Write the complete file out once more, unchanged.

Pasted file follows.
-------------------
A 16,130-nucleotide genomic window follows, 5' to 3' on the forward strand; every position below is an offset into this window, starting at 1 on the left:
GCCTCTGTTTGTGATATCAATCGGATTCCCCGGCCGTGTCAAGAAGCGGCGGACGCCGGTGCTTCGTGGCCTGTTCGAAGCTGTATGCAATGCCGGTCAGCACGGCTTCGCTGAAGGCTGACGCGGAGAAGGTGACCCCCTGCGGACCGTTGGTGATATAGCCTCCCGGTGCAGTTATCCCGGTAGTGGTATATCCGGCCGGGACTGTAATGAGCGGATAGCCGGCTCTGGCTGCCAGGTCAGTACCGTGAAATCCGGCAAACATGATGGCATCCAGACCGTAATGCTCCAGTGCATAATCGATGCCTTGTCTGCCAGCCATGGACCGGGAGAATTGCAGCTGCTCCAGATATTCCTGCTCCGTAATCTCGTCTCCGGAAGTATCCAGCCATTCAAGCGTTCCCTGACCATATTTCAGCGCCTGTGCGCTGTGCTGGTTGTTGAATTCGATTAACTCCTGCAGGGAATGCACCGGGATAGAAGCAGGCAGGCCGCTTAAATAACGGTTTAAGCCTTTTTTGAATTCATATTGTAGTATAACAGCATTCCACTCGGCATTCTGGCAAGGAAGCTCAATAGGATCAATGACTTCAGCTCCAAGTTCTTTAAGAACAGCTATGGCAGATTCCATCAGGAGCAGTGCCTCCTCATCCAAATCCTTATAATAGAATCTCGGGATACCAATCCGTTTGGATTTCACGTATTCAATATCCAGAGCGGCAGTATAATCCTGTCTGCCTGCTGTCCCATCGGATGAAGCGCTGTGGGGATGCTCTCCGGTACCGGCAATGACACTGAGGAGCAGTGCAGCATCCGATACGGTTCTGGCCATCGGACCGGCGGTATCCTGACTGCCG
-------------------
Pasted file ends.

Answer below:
A 16,130-nucleotide genomic window follows, 5' to 3' on the forward strand; every position below is an offset into this window, starting at 1 on the left:
GCCTCTGTTTGTGATATCAATCGGATTCCCCGGCCGTGTCAAGAAGCGGCGGACGCCGGTGCTTCGTGGCCTGTTCGAAGCTGTATGCAATGCCGGTCAGCACGGCTTCGCTGAAGGCTGACGCGGAGAAGGTGACCCCCTGCGGACCGTTGGTGATATAGCCTCCCGGTGCAGTTATCCCGGTAGTGGTATATCCGGCCGGGACTGTAATGAGCGGATAGCCGGCTCTGGCTGCCAGGTCAGTACCGTGAAATCCGGCAAACATGATGGCATCCAGACCGTAATGCTCCAGTGCATAATCGATGCCTTGTCTGCCAGCCATGGACCGGGAGAATTGCAGCTGCTCCAGATATTCCTGCTCCGTAATCTCGTCTCCGGAAGTATCCAGCCATTCAAGCGTTCCCTGACCATATTTCAGCGCCTGTGCGCTGTGCTGGTTGTTGAATTCGATTAACTCCTGCAGGGAATGCACCGGGATAGAAGCAGGCAGGCCGCTTAAATAACGGTTTAAGCCTTTTTTGAATTCATATTGTAGTATAACAGCATTCCACTCGGCATTCTGGCAAGGAAGCTCAATAGGATCAATGACTTCAGCTCCAAGTTCTTTAAGAACAGCTATGGCAGATTCCATCAGGAGCAGTGCCTCCTCATCCAAATCCTTATAATAGAATCTCGGGATACCAATCCGTTTGGATTTCACGTATTCAATATCCAGAGCGGCAGTATAATCCTGTCTGCCTGCTGTCCCATCGGATGAAGCGCTGTGGGGATGCTCTCCGGTACCGGCAATGACACTGAGGAGCAGTGCAGCATCCGATACGGTTCTGGCCATCGGACCGGCGGTATCCTGACTGCCG